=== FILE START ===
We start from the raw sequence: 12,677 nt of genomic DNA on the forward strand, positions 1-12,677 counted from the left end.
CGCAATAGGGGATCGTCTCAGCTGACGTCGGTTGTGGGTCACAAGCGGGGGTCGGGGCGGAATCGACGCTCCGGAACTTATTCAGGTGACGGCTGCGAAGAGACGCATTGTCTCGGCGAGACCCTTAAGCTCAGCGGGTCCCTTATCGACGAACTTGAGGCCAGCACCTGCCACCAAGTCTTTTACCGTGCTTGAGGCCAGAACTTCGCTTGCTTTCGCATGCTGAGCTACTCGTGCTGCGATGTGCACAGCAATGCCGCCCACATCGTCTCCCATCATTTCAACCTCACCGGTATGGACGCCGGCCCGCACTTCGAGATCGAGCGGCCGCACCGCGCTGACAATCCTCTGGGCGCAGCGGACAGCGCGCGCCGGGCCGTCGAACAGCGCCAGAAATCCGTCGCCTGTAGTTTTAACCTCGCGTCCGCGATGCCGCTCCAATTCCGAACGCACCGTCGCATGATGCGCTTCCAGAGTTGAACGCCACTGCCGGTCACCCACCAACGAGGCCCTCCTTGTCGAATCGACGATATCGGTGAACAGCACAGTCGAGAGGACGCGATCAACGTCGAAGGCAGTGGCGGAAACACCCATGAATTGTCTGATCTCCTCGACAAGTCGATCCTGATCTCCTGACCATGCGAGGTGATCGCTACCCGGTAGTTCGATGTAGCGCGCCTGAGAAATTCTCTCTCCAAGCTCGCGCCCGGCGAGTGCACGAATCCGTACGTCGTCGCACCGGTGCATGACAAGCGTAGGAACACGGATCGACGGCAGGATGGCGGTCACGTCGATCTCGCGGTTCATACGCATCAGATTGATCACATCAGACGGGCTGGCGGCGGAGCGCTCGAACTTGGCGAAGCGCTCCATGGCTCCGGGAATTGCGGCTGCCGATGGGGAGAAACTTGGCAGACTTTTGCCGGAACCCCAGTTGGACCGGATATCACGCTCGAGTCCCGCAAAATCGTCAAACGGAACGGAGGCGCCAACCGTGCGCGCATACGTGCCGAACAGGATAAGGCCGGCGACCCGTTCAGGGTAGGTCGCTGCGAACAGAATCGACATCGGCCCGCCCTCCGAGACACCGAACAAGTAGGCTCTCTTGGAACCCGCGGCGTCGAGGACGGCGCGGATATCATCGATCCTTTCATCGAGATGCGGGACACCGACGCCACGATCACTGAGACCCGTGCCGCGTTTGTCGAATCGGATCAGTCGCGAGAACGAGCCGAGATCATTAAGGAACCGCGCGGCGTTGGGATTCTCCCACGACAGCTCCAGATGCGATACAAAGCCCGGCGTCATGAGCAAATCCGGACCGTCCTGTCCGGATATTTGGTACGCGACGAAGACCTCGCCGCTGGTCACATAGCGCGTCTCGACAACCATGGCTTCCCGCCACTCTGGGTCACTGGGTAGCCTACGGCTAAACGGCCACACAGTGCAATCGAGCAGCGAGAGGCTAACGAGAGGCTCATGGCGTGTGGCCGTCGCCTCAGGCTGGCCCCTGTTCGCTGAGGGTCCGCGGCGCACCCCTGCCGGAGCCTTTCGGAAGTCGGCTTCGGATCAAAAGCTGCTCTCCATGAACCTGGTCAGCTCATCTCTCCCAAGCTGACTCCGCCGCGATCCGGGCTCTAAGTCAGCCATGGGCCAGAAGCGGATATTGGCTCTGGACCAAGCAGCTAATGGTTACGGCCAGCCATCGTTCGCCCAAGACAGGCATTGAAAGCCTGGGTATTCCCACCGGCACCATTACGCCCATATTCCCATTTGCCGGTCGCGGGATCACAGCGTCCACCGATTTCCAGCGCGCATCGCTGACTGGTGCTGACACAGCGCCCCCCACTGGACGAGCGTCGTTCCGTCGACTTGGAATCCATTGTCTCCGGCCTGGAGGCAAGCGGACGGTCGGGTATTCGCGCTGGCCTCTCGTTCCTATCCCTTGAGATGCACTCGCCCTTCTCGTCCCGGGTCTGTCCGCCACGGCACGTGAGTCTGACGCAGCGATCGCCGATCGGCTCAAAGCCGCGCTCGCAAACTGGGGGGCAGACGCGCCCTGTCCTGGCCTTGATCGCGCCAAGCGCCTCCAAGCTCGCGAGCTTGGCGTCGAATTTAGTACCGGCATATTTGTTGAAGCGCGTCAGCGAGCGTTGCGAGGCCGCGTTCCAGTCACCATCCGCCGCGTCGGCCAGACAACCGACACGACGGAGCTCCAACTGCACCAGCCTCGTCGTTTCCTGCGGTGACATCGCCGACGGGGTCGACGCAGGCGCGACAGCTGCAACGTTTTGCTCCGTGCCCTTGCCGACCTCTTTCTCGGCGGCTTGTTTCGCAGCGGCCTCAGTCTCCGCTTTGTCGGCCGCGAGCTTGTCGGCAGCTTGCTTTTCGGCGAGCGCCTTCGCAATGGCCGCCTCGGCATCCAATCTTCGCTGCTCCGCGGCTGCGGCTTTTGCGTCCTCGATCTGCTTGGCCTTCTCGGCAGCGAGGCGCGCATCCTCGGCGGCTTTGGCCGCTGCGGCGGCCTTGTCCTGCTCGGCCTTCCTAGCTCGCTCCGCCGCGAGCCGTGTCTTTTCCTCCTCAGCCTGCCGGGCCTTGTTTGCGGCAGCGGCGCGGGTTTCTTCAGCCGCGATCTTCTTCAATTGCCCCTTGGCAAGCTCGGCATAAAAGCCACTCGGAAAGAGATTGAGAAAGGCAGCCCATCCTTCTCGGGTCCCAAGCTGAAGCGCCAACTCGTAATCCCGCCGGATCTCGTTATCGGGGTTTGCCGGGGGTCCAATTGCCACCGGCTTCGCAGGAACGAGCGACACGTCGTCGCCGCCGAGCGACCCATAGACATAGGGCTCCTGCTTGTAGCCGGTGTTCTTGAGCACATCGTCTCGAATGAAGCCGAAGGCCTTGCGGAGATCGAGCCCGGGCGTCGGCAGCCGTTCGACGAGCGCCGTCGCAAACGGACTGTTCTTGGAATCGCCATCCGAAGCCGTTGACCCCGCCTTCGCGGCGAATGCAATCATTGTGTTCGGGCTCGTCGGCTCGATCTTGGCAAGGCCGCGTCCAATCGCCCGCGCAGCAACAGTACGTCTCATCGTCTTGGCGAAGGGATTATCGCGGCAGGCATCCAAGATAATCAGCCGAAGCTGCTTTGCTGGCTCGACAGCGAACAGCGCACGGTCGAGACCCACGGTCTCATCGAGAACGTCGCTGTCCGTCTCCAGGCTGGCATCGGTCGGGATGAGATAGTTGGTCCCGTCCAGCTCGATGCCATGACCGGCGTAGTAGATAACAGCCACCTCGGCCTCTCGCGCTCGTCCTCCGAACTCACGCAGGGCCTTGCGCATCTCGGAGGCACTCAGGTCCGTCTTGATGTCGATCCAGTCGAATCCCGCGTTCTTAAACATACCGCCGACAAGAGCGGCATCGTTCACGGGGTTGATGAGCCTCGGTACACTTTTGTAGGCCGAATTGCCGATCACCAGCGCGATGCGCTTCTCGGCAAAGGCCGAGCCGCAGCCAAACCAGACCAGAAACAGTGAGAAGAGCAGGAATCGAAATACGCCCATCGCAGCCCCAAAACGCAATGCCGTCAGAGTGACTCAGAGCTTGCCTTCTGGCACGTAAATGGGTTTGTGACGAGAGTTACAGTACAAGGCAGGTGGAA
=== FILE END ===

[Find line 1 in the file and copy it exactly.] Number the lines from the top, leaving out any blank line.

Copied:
We start from the raw sequence: 12,677 nt of genomic DNA on the forward strand, positions 1-12,677 counted from the left end.